New CMHC rules may make mortgage applications tougher

Tim Bennett
by Tim Bennett June 4, 2020 / No Comments

The Canadian Mortgage and Housing Corporation (CMHC) has announced changes to its coverage criteria for insured mortgages. The changes could make it more difficult to qualify for a mortgage in Canada.

CMHC is the largest issuer of mortgage default insurance, which protects lenders if a borrower cannot make their payments. Mortgage default insurance (often called CMHC insurance) is required on any mortgages with a down payment of less than 20%.

The changes are likely to make it harder for aspiring home buyers with down payments of less than 20%.

The main changes to CMHC lending rules

The main changes that CMHC has announced have to do with debt service ratios and credit score requirements for CMHC-insured mortgages. The new requirements are:

  • Gross debt service (GDS) ratios must be under 35, down from 39
  • Total debt service (TDS) ratios must be under 42, down from 44
  • Borrower’s credit score must be at least 680, up from 620
  • Borrowed down payments will no longer be allowed

The changes will go into effect from July 1st, 2020. The impacts of each of these points are discussed further below.

The reason for the changes

The changes should limit the growth of high-risk mortgages during the COVID-19 crisis. On May 19th, CMHC President Evan Siddall made a speech outlining grim projections for Canadian mortgages, saying up to 20% could fall into arrears due to the crisis, and that house prices could decrease between 9% and 18% over the next 12 months.

In today’s announcement, Siddall says the changes to coverage eligibility protect CMHC and Canadian taxpayers (CMHC is a Crown-owned corporation) from further losses due to the ongoing pandemic.

James Laird, co-founder of Ratehub.ca and President of CanWise Financial mortgage brokerage, said the most interesting part of the announcement was what was not changed:

“The biggest news coming out of the announcement from the CMHC is that they did not increase the minimum down payment from 5 percent to 10 percent,” James said. An increase to minimum down payments had been predicted after Siddall’s May 19th speech.

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Debt service ratio changes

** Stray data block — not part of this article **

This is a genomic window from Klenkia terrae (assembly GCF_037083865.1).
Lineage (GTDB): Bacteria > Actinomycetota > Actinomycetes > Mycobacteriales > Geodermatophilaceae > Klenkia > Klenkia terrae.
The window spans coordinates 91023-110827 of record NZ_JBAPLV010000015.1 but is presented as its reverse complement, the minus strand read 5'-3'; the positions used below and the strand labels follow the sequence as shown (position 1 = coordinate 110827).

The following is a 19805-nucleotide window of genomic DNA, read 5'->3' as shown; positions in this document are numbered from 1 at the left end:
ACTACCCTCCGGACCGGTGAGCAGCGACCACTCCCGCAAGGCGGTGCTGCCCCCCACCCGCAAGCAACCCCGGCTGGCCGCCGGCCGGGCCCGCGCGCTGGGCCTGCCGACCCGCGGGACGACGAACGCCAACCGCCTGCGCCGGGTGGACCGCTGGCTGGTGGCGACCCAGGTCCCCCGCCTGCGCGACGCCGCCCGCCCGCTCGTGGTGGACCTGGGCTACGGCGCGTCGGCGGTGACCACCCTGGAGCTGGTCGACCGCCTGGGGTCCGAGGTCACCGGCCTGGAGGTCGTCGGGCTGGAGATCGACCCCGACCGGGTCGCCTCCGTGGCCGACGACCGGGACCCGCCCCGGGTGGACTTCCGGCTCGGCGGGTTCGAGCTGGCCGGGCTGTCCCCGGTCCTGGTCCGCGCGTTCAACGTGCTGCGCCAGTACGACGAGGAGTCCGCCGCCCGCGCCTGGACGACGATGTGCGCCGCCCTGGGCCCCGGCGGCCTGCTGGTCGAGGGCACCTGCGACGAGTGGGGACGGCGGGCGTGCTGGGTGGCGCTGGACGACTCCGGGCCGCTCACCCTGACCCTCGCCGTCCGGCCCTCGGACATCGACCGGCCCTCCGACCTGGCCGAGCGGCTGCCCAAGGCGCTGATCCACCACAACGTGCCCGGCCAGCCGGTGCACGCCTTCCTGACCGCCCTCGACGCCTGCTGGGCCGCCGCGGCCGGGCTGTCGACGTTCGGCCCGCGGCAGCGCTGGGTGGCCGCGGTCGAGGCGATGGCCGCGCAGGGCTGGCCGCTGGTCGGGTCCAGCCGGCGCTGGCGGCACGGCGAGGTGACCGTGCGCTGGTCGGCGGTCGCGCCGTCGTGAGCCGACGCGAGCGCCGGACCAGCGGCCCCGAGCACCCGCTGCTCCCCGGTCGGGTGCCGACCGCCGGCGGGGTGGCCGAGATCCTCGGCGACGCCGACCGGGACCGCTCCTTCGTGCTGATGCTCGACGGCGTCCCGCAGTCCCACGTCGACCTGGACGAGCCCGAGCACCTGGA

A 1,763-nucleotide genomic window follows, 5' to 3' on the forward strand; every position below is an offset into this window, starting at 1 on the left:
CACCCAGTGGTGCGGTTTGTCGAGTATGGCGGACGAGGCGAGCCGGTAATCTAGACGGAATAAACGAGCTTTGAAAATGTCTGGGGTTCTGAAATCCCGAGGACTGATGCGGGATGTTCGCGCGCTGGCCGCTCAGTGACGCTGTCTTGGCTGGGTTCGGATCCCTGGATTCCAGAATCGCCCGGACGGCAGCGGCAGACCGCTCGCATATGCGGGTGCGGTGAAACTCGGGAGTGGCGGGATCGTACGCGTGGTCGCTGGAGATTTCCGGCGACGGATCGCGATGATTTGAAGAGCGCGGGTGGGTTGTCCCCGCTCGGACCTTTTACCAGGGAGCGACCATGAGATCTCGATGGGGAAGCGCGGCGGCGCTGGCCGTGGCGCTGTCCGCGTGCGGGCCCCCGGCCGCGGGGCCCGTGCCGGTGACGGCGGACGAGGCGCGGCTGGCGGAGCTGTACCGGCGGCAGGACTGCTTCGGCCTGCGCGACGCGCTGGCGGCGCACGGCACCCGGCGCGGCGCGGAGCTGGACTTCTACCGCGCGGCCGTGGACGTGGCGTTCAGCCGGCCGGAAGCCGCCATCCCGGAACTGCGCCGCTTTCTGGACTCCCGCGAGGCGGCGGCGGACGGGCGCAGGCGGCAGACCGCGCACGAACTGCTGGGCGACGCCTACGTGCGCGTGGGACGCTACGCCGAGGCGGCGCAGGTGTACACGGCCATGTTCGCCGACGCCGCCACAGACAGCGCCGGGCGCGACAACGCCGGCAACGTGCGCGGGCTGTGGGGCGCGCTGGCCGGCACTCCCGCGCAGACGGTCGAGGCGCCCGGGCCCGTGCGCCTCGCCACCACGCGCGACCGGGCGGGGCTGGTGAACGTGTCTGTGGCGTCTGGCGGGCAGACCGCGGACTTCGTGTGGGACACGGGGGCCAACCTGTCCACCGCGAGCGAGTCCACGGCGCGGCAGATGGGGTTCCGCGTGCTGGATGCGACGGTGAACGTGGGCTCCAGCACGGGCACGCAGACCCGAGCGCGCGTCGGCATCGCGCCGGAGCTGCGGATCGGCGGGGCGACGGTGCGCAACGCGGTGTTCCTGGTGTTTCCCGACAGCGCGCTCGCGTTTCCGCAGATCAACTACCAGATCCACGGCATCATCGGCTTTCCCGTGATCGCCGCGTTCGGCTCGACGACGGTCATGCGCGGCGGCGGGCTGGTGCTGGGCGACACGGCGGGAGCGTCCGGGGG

Debt service ratios are calculations lenders use to determine how much an applicant can afford to borrow. The calculation compares an applicant’s income to the amount they are paying to service their current debt, along with some other cost of living expenses. The higher the number, the more income is being used to pay your debts.

By lowering the threshold for the two debt service ratios, borrowers will need to have more room in their budget to make their mortgage payments in order to qualify for CMHC coverage on their mortgage.

To decrease your debt service ratios, you must either increase your income or pay off your existing debts.

Credit score changes

The minimum 680 credit score requirement simply means that for a borrower to qualify for CMHC coverage on an insured mortgage, they must have a credit score of at least 680, which is higher than the previous score of 620.

If a borrower does not have a high enough credit score, it could mean that they are unable to take out an insured mortgage.

Changes to down payments

Previously, mortgage applicants were able to borrow money for a mortgage down payment, subject to certain rules. Under today’s changes, doing so will disqualify borrowers from CMHC coverage.

James Laird says this will not be as significant a change as the other measures announced today:

“Most Canadians source their down payment from their own savings and investments, along with gifts from family, and those sources remain unchanged. The change to down payment will not be as impactful as the changes to the GDS limit and credit score.”

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Impact on consumers

The upshot for would-be borrowers is that they will now need a higher credit rating and lower debt service ratios to qualify for a high-ratio mortgage (ie, a mortgage with a less than 20% down payment). Consumers can avoid this by having a down payment of more than 20%, as these are not dependent on eligibility for CMHC coverage.

However, if an applicant is unable to save a 20% down payment, today’s changes could significantly reduce buying power. According to the Ratehub.ca mortgage calculator, using the current mortgage qualifying rate of 4.94% and GDS limit of 39, a family with an annual income of $100,000 and a 10% down payment would have qualified for a home valued at $524,980*.

Under the new GDS limit of 35, the same household can now only afford a home of $462,860. This is a decrease in buying power of almost 12%, all due to the change in the GDS limit. 

Private insurance providers

It’s worth noting that CMHC is not the only issuer of mortgage default insurance, and private insurance companies do offer it. Private insurers are under no obligation to hold borrowers to the same requirements as CMHC.

If other providers do not change their eligibility criteria, borrowers may still be able to take out insured mortgages with coverage provided by a private provider. It is possible that the mortgage default premiums from a private provider may be higher than they would be from CMHC.

The bottom line

As with any changes to the mortgage application process, the best thing for you to do is understand the impact on your personal situation. For assistance, the best person to speak to is a mortgage professional, such as a mortgage broker. Brokers are independent experts and can assess your situation to give you personalized, up to date advice.

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